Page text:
SAN FRANCISCO (AP) - The head of California's air quality board
on Thursday called proposed rules that would require automakers to
build less-polluting cars and trucks by 2025 a historic move for a
California Air Resources Board Chairman Mary Nichols said she
hopes the rules to require that vehicles emit about 75 percent less
smog-producing pollutants will "lead the nation and the world."
The new standards, which also include big cuts in greenhouse gas
pollutants, would begin with new cars sold in 2015, and get
increasingly more stringent until 2025.
"We can't afford to wait. We have to act on these issues now,"
she said at the panel's meeting. "Our projections show continued
growth in population and vehicle miles traveled, which will affect
air quality for years to come."
The state's smog emissions standards are often more strict than
federal ones, which means other states often adopt them as their
Fourteen other states, including Washington, New Jersey, New
York and Massachusetts, have adopted California's current emissions
goals, which is why the new regulations could have a wide-ranging
Of those states, 10 also adopted the zero-emission vehicle
standards as well.
The new package of regulations, which could be voted on as early
as Thursday, would also require that one in every seven new cars
sold in the state in 2025 be a zero emission or plug-in hybrid
The new rules will continue the state's first-in-the-nation
greenhouse gas emissions standards for cars and trucks, which went
into effect in 2009. This time, the greenhouse gas reduction
element was designed with federal regulators so that it will match
national standards expected to be passed later this year.
"When we did the first greenhouse gas standards, it was war,"
said Tom Cackette, deputy director of the board, referring to legal
challenges from auto dealers and business groups after the state
passed the initial greenhouse gas emissions limits.
"They sued us in two federal courts. Fortunately, from our
viewpoint, they lost. Over that time, with the increase in gas
prices, the shake-up in the auto industry brought new management
which looked at the future. Where's our future? It's not profits
next quarter but how do we make a sustainable business."
In addition to new smog and greenhouse gas emissions limits, the
regulations being voted on also includes a new zero-emissions
vehicle mandate. The goal is to have 1.4 million zero-emission and
plug-in hybrids on California roads by 2025. But the program also
looks ahead to 2050, laying groundwork for a goal of having 87
percent of the state's fleet of new vehicles fueled by electricity,
hydrogen fuel cells or other clean technologies.
"This regulation is planned over a 40-year horizon, and that is
extremely unusual," said board spokesman David Clegern. "But it
gives us time to put the pieces in place with no surprises. The
individual companies can plan for changes and develop the
technology, and over the long haul, it will shift us away from
reliance on petroleum."
The board's meeting comes just three days after federal
regulators met in San Francisco to hear public comment on the Obama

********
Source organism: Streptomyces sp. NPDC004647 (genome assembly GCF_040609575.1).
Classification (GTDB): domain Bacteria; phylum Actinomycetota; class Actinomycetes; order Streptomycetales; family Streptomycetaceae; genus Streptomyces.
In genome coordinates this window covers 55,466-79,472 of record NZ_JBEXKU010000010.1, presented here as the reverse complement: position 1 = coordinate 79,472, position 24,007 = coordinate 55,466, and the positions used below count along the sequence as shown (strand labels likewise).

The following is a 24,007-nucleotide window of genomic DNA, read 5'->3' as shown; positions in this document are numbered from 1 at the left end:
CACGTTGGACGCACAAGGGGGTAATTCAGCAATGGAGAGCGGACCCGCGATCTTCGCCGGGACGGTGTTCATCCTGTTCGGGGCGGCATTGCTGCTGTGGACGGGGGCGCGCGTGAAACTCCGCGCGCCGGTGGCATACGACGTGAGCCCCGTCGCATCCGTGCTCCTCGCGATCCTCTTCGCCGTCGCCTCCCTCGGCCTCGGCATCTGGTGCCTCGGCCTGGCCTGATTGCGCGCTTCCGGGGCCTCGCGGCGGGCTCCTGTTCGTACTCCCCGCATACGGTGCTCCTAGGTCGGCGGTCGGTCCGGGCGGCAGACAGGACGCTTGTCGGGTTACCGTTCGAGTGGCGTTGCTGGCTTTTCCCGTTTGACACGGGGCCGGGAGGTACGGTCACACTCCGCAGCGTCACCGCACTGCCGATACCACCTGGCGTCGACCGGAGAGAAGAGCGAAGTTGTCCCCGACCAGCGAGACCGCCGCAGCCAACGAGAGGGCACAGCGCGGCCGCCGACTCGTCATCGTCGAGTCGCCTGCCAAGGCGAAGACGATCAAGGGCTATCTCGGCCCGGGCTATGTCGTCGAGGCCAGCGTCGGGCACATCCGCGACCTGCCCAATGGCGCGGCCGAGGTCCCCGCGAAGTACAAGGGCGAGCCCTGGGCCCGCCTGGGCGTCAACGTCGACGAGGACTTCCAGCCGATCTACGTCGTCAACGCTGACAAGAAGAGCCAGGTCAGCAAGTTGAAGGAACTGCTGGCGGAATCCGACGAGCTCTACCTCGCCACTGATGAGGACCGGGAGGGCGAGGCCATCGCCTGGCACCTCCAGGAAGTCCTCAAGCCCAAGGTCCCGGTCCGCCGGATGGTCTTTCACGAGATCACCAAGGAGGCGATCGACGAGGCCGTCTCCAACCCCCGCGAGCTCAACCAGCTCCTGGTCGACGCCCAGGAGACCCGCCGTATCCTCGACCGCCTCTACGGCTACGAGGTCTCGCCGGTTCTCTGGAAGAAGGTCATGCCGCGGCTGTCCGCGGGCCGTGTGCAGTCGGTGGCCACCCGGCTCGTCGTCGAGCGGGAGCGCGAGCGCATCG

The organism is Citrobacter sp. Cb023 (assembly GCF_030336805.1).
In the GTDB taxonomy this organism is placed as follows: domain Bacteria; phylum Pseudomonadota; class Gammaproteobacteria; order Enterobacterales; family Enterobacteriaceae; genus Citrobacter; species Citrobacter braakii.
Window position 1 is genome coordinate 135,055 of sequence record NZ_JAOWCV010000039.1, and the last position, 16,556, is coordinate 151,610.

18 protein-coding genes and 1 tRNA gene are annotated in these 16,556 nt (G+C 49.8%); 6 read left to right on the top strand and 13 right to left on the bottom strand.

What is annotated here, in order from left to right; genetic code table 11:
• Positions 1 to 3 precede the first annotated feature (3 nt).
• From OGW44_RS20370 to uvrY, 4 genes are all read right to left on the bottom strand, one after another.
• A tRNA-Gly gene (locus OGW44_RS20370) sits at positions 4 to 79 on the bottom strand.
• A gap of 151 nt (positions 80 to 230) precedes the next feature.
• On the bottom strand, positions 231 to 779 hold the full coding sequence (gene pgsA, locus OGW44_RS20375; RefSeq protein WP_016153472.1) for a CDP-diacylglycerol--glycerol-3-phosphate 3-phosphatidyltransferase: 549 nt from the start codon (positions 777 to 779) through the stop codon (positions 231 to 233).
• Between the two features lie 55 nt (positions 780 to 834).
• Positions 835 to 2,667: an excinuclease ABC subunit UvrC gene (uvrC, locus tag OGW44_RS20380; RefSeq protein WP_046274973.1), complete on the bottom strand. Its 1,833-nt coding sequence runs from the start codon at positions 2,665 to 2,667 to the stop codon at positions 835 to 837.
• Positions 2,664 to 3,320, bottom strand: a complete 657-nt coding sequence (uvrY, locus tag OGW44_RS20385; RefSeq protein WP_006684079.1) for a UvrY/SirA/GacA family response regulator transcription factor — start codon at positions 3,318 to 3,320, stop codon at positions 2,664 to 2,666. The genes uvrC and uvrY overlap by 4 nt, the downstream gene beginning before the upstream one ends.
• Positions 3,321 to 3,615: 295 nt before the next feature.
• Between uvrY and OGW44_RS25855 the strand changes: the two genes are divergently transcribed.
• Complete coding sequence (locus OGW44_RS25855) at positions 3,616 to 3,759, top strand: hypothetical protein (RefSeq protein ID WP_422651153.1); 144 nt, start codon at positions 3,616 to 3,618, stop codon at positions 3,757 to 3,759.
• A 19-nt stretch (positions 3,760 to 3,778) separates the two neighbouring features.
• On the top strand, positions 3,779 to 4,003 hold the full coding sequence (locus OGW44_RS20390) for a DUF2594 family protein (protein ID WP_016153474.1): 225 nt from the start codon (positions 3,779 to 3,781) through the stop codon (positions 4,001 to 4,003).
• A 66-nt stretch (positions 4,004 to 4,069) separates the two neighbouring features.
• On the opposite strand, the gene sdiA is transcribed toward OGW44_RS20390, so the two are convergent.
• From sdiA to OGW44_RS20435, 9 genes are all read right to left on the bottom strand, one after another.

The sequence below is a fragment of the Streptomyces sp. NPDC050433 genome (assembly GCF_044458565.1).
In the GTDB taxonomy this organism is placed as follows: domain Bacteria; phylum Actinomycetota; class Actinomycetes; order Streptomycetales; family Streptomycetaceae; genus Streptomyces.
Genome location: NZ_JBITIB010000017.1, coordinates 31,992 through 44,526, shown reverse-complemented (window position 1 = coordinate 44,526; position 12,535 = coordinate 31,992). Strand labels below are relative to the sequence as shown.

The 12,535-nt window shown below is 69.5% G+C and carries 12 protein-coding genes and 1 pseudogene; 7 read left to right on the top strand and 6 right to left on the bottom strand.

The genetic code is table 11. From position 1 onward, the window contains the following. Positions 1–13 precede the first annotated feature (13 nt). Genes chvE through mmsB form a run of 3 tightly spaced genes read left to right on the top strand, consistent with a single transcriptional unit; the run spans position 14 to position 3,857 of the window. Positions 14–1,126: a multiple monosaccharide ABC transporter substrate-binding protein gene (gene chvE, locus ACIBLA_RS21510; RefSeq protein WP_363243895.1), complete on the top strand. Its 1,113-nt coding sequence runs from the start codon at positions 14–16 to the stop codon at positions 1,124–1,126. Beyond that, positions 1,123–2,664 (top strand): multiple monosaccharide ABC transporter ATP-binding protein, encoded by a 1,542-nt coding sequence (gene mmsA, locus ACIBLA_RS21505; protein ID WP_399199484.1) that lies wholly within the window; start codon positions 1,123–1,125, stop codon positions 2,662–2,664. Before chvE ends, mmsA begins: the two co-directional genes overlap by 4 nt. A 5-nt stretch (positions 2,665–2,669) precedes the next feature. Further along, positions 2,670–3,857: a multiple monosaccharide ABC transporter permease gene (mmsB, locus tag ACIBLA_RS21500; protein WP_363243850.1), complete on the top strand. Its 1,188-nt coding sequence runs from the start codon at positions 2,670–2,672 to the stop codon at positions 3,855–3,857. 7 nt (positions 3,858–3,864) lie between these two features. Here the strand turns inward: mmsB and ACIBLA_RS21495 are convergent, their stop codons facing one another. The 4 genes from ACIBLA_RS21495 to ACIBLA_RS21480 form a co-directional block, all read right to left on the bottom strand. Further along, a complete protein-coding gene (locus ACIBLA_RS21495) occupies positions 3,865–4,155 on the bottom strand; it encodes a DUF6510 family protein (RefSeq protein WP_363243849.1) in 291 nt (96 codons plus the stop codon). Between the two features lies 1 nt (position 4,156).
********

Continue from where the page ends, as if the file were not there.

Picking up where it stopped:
administration's national fuel economy standards, the most
far-reaching in history. If passed later this year, they would
require the average passenger car to reach a 54.5-mph standard by
The U.S. Environmental Protection Agency, 13 automakers, CARB
and others worked together so that when the federal government
passes its greenhouse gas emissions limits later this year, they
will match California's and create one national standard.
Some automakers said the market for clean car technology is
already spurring the technology and innovation the regulations seek
"Yes, the cars will be lighter, compact, far more fuel
efficient. That's what the mandate will be. It's not enforced by
the government but really by the economics of the future," said
Michael Dobrin, a spokesman for Toyota.
Yet some auto dealers have argued that the government's emphasis
on strict pollution controls will result in much higher prices for
Forrest McConnell, director of the National Automobile Dealers
Association, testified during the federal hearing Tuesday that
tightening fuel efficiency standards will result in unaffordable
"We all want better fuel economy, but it is not free. By adding
$3,200, if not more, to the average cost of a car, over seven
million Americans will be priced out of the market, fleet turnover
will be reduced, and public policy benefits will be delayed,"
Other dealers say consumer demand for electric and hybrid
vehicles is not what the board hopes it is.
The California New Car Dealers Association says hybrid vehicles,
which have been marketed and sold for 13 years, only make up 2.1
percent of the national market, and 4.1 percent of California's
market. They say the goal of making one of every seven new cars
sold in California a zero-emission vehicle in roughly the same
amount of time is unrealistic.
"Rather than setting vehicle manufacturers, new car dealers,
and alternative vehicles themselves up for another predictable
failure, (the board) should adjust the mandate to reflect a goal
that is realistic and attainable," said Jonathan Morrison, the
state dealers' association's director of legal and regulatory
The air board's research and environmental advocates dispute
those cost increase estimates, and say increases in hybrid and
other sales continue to rise as more cars hit the market. They
argue that fuel cost savings will make up for any vehicle price
"Our research shows a $1,400 to $1,900 car price increase, but
over the life of the vehicles, the owners save $6,000 in reduced
fuel and maintenance costs," said Clegern.